Manipulative

Overview

From abacuses to calculators and electronic software, manipulatives for math provide hands on tools to reinforce math concepts to students. The research on math manipulatives is mixed. Older studies, such as Eastman and Barnett (1979) found no significant differences were found between the participants who had math test questions in iconic, or symbol presentation, compared to questions that required math manipulatives to be used. However, there was a negative attitude held by the group that did not receive math manipulatives. Recent studies have concluded that math manipulatives are positive tools that can be used to communicate math concepts. Liggett (2017) conducted a study with grade two students. Those who use the manipulatives received scores of 97% on the post-test compared to 79% for the students who did not use manipulatives. Manipulatives enrich the classroom and provide an interactive method of learning math concepts through a hands-on extension of the lesson (Larson & Rumsey, 2018).

Most importantly, teachers must create a positive attitude and environment surrounding the manipulatives and their use. Moyer and Jones (2004) found that the teacher’s approach and personal attitude, whether eager or apprehensive, impacts their student’s math instruction which leads to performance. To build student’s autonomy, it is important for students to have choice in whether or not the student wants to use the manipulatives; as it may not be a positive tool for everyone (Moyer and Jones, 2004, Puchner et al., 2008). Additionally, Puchner and colleagues highlighted that students must be taught the concepts with the link to pedagogy with a reminder that the manipulatives are a tool to aid in learning (2008).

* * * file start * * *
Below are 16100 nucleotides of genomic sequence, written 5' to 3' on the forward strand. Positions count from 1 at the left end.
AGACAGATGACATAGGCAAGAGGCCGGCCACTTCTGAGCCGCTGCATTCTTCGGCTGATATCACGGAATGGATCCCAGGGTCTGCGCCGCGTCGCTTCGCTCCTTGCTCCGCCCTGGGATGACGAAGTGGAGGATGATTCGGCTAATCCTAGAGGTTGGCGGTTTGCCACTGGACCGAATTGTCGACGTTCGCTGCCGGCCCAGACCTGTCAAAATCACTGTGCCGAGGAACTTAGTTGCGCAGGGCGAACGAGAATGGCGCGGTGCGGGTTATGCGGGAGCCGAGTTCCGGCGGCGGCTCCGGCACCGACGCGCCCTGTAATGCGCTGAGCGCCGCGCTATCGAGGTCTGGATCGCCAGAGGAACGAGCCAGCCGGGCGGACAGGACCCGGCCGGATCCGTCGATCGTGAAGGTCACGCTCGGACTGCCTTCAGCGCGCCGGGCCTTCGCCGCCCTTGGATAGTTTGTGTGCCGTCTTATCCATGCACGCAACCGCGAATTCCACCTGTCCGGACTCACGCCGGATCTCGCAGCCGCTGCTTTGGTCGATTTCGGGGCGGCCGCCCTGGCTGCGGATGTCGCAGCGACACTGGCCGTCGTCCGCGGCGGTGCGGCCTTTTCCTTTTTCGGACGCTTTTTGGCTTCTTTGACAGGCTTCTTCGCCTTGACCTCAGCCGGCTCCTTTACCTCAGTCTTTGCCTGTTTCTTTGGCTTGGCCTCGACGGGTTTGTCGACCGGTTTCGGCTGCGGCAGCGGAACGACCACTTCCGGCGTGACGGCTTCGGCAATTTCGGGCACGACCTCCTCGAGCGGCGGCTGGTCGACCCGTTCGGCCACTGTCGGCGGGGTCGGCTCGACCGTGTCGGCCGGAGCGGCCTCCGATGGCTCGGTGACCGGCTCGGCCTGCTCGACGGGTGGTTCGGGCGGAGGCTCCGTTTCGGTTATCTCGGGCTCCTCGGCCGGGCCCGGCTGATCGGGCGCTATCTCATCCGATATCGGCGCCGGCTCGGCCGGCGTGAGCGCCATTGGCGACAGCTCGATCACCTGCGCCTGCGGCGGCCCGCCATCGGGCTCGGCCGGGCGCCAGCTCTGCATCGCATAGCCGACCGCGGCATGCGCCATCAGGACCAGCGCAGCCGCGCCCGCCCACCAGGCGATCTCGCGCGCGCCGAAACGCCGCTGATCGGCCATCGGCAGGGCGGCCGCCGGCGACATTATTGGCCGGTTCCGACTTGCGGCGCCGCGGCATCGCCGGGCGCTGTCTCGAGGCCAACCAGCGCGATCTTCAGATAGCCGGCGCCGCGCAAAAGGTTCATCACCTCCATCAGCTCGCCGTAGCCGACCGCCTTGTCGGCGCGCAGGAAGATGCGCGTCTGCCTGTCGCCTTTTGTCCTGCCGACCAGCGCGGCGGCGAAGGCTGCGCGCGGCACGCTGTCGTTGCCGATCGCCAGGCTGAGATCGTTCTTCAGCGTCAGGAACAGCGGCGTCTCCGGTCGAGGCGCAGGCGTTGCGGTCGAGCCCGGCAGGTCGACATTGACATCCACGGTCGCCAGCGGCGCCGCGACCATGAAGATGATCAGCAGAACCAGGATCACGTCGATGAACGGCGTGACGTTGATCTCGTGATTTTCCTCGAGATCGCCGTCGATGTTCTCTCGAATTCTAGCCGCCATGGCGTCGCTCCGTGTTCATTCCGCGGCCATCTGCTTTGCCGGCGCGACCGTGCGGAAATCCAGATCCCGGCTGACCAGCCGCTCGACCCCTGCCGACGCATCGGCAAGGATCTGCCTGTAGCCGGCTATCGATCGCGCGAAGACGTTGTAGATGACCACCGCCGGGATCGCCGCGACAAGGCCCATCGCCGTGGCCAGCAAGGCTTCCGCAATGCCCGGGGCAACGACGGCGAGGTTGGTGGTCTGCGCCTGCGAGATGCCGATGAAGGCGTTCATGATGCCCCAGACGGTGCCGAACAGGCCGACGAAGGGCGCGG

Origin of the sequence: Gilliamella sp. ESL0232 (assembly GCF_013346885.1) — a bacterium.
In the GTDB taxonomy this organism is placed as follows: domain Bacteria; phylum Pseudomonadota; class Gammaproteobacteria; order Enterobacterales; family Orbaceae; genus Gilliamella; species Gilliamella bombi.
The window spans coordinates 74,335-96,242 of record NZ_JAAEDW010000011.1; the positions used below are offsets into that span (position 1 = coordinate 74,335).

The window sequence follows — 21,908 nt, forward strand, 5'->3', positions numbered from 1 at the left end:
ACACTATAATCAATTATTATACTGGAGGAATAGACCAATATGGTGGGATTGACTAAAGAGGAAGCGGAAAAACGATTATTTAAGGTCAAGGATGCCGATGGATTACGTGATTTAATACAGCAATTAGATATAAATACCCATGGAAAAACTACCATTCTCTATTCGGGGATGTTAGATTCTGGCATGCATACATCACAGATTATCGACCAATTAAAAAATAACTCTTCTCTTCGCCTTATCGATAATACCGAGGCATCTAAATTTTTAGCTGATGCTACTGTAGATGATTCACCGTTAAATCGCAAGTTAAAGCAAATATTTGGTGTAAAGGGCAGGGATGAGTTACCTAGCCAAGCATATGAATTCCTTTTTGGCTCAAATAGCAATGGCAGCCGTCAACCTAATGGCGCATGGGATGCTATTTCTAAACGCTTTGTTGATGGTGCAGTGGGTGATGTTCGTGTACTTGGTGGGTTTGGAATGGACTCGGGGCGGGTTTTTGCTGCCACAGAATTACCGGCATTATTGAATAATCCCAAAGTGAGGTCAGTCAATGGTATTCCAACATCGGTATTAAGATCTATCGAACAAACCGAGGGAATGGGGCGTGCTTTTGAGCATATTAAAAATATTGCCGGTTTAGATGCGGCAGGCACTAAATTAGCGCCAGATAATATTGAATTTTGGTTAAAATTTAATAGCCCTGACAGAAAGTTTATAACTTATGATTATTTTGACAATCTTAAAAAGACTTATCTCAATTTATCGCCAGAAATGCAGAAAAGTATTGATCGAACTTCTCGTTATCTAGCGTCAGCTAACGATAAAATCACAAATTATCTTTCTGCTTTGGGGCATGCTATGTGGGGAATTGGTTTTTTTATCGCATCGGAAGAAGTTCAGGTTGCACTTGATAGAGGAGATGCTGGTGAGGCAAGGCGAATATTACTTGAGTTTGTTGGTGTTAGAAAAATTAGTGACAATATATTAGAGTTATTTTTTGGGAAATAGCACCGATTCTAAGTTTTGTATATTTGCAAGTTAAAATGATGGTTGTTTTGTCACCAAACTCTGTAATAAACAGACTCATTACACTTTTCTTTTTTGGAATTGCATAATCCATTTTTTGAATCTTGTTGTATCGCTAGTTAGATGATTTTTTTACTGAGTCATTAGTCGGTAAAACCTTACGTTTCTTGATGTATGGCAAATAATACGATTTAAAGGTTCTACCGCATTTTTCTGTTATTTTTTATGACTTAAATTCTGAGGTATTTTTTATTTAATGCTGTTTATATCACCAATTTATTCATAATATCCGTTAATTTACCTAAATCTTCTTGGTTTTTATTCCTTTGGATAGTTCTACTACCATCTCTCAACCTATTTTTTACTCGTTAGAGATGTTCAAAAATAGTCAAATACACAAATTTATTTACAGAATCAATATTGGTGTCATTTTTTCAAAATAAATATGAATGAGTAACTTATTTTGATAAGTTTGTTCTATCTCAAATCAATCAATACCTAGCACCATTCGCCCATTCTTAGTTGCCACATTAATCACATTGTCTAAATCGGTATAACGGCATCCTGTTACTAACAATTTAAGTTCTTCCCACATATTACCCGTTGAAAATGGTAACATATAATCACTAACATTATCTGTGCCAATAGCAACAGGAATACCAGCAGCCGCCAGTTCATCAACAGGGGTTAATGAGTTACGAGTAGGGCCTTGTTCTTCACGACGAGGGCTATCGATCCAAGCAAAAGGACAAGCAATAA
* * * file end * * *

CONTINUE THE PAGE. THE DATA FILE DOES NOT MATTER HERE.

Research Rating: Research on manipulatives has been peer-reviewed with more than one experimental study, thus making it valid and reliable.

Advantages:

  • User-friendly, easily accessed, low-cost

  • Students can make manipulatives

  • Colourful and themed visuals help to make learning interactive

 

Disadvantages:

  • Jealous feelings among students who use math manipulatives more than those who do not

 

To Consider

  • There are many manipulatives on the market and it is easy to become overwhelmed. Research what your outcomes to narrow your search for the best manipulative

Exact prices change frequently, which is why only approximate ranges are listed. 

$ - Under $5

$$ - Between $6 and $50

$$$ - Between $51 and $250

$$$$ - Over $250

References

 

Eastman, P.M., & Barnett, J.C. (1979). Further study of the use of manipulatives with prospective teachers. Journal for Research in Mathematics Education, 10(3), 211-213. doi: 10.2307/748808.

 

Larson, L.C., & Rumsey, C. (2018). Bringing stories to life: Integrating literature and math manipulatives. The Reading Teacher, 71(5), 589-596. doi: 10.1002/trtr.1652.  

 

Liggett, R.S. (2017). The impact of use of manipulatives on the math scores of grade 2 students. Brock Education Journal, 26(2), 206. doi:10.26522/brocked.v26i2.607.

 

Moyer, P.S., & Jones, M.G. (2004). Controlling Choice: Teachers, students, and manipulatives in mathematics classrooms. School Science and Mathematics, 104(1), 16-31. doi: 10.1111/j.1949-8594.2004.tb17978.x.

 

Puchner, L., Taylor, A., O’Donnell, B., & Fick, K. (2004). Teacher learning and mathematics manipulatives: A collective case study about teacher use of manipulatives in elementary and middle school mathematics lessons. School Science and Mathematics, 108(7), 313-325. doi: 10.1111/j.1949-8594.2008.tb17844.x.

 

Written by Tresa Jules, Last Revision April 2018

Academic Intervention Lab

Department of Applied Psychology and Human Development

Ontario Institute for Studies in Education, Toronto, ON M5S 1V6, Canada
     Email: academicinterventionlab@utoronto.ca

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